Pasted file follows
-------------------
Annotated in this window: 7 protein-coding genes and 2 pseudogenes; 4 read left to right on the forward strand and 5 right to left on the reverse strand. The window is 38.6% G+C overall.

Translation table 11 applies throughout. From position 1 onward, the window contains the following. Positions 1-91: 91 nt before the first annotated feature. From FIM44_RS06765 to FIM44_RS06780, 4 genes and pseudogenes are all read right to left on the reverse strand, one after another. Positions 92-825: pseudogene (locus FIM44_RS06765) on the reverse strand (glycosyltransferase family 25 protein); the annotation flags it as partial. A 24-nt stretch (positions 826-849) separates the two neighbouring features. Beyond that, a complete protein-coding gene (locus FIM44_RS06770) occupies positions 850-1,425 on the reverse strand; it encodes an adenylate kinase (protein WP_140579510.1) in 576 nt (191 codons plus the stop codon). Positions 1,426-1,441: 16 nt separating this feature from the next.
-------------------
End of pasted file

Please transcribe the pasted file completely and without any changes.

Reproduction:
Annotated in this window: 7 protein-coding genes and 2 pseudogenes; 4 read left to right on the forward strand and 5 right to left on the reverse strand. The window is 38.6% G+C overall.

Translation table 11 applies throughout. From position 1 onward, the window contains the following. Positions 1-91: 91 nt before the first annotated feature. From FIM44_RS06765 to FIM44_RS06780, 4 genes and pseudogenes are all read right to left on the reverse strand, one after another. Positions 92-825: pseudogene (locus FIM44_RS06765) on the reverse strand (glycosyltransferase family 25 protein); the annotation flags it as partial. A 24-nt stretch (positions 826-849) separates the two neighbouring features. Beyond that, a complete protein-coding gene (locus FIM44_RS06770) occupies positions 850-1,425 on the reverse strand; it encodes an adenylate kinase (protein WP_140579510.1) in 576 nt (191 codons plus the stop codon). Positions 1,426-1,441: 16 nt separating this feature from the next.